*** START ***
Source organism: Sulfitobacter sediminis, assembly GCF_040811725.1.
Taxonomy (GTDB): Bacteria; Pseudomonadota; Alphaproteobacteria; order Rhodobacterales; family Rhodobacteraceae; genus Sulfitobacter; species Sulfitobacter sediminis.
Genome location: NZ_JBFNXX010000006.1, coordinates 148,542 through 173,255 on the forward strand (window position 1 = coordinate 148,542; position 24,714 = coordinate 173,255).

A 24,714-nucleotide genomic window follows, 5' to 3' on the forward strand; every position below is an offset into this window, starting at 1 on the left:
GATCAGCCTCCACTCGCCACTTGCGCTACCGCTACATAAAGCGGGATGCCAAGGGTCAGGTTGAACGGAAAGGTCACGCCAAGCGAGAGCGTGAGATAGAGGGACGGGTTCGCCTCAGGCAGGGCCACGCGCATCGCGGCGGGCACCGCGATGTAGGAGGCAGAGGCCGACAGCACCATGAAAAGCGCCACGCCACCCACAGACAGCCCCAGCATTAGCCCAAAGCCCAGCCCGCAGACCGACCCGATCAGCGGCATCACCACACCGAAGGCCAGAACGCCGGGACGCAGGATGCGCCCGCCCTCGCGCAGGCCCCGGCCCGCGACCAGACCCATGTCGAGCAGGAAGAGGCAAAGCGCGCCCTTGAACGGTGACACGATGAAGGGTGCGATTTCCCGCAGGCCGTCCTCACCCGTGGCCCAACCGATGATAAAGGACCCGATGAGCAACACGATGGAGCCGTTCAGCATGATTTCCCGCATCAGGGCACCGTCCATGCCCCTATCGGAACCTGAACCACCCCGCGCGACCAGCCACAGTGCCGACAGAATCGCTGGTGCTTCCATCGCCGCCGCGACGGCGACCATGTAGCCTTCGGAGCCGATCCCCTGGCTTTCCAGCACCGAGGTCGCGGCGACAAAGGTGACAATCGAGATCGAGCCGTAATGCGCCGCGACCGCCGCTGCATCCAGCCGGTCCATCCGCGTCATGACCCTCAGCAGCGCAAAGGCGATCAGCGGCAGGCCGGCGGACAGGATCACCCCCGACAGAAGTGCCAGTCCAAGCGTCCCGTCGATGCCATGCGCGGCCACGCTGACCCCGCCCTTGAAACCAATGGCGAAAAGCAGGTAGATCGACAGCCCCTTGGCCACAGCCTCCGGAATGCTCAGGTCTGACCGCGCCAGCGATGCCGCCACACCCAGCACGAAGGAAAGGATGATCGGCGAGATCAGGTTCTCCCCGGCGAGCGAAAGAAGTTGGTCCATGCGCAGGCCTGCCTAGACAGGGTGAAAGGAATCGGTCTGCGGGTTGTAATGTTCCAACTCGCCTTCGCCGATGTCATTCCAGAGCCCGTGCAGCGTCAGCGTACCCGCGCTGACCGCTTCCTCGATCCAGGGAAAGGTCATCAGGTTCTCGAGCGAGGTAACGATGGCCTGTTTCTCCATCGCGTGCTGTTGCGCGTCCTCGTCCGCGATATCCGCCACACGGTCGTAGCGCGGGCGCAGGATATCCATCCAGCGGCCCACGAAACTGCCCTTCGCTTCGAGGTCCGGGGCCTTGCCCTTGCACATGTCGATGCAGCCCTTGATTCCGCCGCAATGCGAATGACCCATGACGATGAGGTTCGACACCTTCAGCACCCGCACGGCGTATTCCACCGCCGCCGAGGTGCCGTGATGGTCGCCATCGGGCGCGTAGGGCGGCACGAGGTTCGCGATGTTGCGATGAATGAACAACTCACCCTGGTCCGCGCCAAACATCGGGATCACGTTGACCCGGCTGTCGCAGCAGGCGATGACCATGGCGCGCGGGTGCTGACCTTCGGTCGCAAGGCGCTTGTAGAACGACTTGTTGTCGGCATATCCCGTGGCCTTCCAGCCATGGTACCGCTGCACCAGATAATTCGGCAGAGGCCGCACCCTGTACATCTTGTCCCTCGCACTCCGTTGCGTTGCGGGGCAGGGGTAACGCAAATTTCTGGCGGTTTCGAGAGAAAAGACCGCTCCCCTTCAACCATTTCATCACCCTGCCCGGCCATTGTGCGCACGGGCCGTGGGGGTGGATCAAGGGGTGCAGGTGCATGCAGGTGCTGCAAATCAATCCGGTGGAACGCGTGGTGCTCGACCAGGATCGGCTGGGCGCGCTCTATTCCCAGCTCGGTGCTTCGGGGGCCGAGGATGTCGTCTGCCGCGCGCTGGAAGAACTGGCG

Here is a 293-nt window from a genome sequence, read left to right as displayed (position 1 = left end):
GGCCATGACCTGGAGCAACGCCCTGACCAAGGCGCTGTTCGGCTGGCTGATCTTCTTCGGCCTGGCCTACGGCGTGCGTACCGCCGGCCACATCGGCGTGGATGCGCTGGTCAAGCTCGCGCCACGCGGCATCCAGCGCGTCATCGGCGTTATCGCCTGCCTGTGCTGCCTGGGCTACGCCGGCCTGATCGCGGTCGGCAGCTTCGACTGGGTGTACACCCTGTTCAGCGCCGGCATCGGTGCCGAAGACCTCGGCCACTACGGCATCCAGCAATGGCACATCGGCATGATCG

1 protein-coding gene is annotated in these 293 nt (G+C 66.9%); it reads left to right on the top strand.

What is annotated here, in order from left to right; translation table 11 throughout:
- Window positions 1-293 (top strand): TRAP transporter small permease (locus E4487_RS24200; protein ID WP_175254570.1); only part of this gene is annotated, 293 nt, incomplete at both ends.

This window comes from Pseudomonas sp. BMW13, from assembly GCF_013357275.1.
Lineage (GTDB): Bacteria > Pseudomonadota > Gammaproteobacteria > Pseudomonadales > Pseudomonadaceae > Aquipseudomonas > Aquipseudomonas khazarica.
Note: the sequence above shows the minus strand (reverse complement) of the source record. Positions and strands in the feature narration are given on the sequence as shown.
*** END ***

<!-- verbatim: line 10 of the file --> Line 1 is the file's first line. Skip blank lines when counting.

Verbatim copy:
- Window positions 1-293 (top strand): TRAP transporter small permease (locus E4487_RS24200; protein ID WP_175254570.1); only part of this gene is annotated, 293 nt, incomplete at both ends.